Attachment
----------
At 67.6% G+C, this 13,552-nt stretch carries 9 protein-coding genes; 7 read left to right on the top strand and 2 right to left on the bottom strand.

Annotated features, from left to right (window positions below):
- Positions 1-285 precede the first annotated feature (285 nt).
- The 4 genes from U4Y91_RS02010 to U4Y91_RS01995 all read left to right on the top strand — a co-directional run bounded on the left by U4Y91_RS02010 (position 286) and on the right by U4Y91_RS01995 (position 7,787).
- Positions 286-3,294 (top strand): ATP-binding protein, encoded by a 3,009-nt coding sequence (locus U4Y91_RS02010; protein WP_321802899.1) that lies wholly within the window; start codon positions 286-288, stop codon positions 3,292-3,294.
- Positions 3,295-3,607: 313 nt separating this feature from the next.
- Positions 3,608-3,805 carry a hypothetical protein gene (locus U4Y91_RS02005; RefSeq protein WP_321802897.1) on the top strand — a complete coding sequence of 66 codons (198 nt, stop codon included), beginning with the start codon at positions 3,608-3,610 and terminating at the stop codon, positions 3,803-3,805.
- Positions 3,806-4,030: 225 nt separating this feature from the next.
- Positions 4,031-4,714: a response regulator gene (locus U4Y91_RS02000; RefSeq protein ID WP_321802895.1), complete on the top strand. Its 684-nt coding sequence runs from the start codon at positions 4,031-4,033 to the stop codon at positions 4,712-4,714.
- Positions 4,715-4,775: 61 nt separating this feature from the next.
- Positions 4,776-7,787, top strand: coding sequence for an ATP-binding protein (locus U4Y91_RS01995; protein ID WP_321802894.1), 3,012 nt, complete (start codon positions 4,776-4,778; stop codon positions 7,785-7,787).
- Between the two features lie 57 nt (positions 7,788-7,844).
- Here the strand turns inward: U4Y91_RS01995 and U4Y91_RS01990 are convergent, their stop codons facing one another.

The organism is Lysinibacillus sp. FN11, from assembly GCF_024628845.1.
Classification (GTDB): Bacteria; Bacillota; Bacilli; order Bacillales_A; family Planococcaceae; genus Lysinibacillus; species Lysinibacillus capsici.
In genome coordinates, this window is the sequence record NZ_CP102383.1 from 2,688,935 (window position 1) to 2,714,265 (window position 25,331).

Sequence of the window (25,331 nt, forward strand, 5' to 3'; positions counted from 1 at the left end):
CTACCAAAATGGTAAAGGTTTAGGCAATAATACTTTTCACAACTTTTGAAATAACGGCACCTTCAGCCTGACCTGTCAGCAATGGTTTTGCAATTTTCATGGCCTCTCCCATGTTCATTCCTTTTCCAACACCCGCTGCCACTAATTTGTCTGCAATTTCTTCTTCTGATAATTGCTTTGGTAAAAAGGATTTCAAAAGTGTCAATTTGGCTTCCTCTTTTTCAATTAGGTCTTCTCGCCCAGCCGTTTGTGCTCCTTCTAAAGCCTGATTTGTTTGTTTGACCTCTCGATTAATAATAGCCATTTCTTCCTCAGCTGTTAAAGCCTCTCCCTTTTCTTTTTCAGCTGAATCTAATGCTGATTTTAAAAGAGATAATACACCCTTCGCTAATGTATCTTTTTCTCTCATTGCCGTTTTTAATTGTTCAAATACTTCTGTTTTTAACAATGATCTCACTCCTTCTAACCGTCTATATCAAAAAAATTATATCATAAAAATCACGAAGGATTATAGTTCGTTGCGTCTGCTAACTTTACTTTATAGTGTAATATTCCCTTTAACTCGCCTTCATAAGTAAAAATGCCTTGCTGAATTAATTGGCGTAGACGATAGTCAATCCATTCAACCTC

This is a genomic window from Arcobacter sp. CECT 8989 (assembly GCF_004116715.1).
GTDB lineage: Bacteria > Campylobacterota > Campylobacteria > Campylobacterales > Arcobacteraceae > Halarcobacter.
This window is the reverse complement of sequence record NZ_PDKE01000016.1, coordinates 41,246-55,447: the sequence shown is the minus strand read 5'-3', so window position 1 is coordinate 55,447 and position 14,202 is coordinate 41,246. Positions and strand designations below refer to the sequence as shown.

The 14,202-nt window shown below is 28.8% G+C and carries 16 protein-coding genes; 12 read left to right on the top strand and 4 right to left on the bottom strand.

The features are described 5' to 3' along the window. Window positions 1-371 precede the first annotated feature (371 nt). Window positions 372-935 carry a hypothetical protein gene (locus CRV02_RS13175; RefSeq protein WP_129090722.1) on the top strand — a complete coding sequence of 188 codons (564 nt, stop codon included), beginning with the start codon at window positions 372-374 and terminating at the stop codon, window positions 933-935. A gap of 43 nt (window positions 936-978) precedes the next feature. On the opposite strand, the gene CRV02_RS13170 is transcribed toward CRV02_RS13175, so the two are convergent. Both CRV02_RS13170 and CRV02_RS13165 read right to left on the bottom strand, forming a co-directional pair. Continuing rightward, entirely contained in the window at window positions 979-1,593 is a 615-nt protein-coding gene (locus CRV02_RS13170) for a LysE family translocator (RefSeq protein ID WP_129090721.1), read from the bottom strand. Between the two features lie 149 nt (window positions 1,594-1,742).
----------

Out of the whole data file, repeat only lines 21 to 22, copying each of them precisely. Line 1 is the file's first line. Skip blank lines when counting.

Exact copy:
This window is the reverse complement of sequence record NZ_PDKE01000016.1, coordinates 41,246-55,447: the sequence shown is the minus strand read 5'-3', so window position 1 is coordinate 55,447 and position 14,202 is coordinate 41,246. Positions and strand designations below refer to the sequence as shown.

The 14,202-nt window shown below is 28.8% G+C and carries 16 protein-coding genes; 12 read left to right on the top strand and 4 right to left on the bottom strand.